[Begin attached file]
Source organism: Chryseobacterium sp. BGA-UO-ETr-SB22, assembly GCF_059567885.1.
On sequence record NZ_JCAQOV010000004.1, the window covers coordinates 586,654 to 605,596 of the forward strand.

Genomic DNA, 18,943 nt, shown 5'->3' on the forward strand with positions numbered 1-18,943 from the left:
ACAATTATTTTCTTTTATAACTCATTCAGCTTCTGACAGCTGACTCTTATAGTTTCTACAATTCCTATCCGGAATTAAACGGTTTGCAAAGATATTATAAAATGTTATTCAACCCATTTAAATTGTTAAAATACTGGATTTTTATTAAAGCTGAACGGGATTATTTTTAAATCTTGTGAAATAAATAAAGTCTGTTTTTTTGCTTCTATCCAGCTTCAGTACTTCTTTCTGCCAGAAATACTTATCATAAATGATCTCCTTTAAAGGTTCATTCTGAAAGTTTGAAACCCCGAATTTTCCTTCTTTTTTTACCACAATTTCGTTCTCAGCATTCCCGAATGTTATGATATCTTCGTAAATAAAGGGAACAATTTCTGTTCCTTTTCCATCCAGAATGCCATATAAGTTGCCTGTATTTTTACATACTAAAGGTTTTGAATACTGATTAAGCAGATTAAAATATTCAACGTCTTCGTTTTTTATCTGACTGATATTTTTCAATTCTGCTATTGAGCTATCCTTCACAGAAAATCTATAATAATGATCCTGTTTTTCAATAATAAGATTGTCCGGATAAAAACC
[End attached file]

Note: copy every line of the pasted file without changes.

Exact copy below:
Source organism: Chryseobacterium sp. BGA-UO-ETr-SB22, assembly GCF_059567885.1.
On sequence record NZ_JCAQOV010000004.1, the window covers coordinates 586,654 to 605,596 of the forward strand.

Genomic DNA, 18,943 nt, shown 5'->3' on the forward strand with positions numbered 1-18,943 from the left:
ACAATTATTTTCTTTTATAACTCATTCAGCTTCTGACAGCTGACTCTTATAGTTTCTACAATTCCTATCCGGAATTAAACGGTTTGCAAAGATATTATAAAATGTTATTCAACCCATTTAAATTGTTAAAATACTGGATTTTTATTAAAGCTGAACGGGATTATTTTTAAATCTTGTGAAATAAATAAAGTCTGTTTTTTTGCTTCTATCCAGCTTCAGTACTTCTTTCTGCCAGAAATACTTATCATAAATGATCTCCTTTAAAGGTTCATTCTGAAAGTTTGAAACCCCGAATTTTCCTTCTTTTTTTACCACAATTTCGTTCTCAGCATTCCCGAATGTTATGATATCTTCGTAAATAAAGGGAACAATTTCTGTTCCTTTTCCATCCAGAATGCCATATAAGTTGCCTGTATTTTTACATACTAAAGGTTTTGAATACTGATTAAGCAGATTAAAATATTCAACGTCTTCGTTTTTTATCTGACTGATATTTTTCAATTCTGCTATTGAGCTATCCTTCACAGAAAATCTATAATAATGATCCTGTTTTTCAATAATAAGATTGTCCGGATAAAAACC